Retraction of UVa Rape Story Seen as Advocacy Setback


Rolling Stone magazine’s unraveling story about an alleged gang rape at the University of Virginia could set back by many years the national movement to discuss and combat sexual assault, survivors and advocates worry, says Huffington Post. “I felt like we were almost at a tipping point in this work,” said Monika Johnson Hostler, president of National Alliance to End Sexual Violence. “For the first time, we thought people were listening. But we all might be going back to where we were before this.”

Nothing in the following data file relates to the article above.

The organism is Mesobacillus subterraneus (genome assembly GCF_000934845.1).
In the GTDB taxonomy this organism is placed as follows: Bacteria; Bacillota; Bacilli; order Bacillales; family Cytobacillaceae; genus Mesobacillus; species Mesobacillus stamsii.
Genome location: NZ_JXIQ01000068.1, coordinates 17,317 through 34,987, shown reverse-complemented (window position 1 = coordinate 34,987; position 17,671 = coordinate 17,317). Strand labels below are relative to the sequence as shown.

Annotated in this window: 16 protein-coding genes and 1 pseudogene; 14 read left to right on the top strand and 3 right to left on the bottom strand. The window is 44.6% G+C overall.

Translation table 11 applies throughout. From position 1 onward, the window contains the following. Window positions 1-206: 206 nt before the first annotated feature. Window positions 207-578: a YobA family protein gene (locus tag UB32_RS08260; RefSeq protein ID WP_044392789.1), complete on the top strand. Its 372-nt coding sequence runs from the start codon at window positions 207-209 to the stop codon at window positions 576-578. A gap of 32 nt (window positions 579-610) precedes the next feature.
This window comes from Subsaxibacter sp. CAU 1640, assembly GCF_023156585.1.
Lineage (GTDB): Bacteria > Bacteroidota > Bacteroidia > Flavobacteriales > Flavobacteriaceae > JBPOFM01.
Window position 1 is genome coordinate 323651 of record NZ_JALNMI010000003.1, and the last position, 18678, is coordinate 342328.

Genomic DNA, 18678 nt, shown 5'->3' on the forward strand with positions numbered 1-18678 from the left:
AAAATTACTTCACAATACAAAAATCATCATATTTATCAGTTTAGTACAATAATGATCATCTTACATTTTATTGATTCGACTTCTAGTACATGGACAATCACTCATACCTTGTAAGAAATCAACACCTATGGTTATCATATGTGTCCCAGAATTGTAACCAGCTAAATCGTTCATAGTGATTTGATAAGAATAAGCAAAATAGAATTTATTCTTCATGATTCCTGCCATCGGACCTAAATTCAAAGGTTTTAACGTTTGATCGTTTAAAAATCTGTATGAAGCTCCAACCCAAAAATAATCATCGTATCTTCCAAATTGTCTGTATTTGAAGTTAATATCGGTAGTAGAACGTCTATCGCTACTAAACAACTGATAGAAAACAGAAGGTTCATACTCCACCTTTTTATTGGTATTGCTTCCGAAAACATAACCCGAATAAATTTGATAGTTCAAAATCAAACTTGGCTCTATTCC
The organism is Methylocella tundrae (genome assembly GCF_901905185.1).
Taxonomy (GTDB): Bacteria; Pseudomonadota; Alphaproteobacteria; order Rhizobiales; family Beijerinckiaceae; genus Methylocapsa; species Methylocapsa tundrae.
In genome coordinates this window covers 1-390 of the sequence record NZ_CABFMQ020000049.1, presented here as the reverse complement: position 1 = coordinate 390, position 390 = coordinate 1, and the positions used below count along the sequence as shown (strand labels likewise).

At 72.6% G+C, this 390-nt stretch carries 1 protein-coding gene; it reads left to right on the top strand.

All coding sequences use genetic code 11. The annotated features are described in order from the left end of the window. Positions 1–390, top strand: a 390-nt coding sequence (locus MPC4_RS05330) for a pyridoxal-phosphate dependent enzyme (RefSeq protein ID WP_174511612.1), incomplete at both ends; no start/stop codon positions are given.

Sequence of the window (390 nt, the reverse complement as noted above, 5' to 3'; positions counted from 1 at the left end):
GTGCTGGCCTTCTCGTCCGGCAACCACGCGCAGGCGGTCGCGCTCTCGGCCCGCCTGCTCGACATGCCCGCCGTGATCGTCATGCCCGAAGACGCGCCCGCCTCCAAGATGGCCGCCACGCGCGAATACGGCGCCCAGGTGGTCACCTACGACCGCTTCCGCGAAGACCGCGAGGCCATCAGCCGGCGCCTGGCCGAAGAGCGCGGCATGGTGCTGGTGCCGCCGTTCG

Rolling Stone printed a bombshell story last month detailing a violent rape at a fraternity house. The story came after two years of unprecedented activism and attention on campus sexual assault. But new facts emerged that prompted the magazine to reconsider its trust in “Jackie,” the survivor at the center of the story. Colby Bruno, a managing attorney at the Victim Rights Law Center in Boston, said the controversy will likely play into the “stereotypes that some people in our society are dying to hold onto,” which is that most rape victims are lying.

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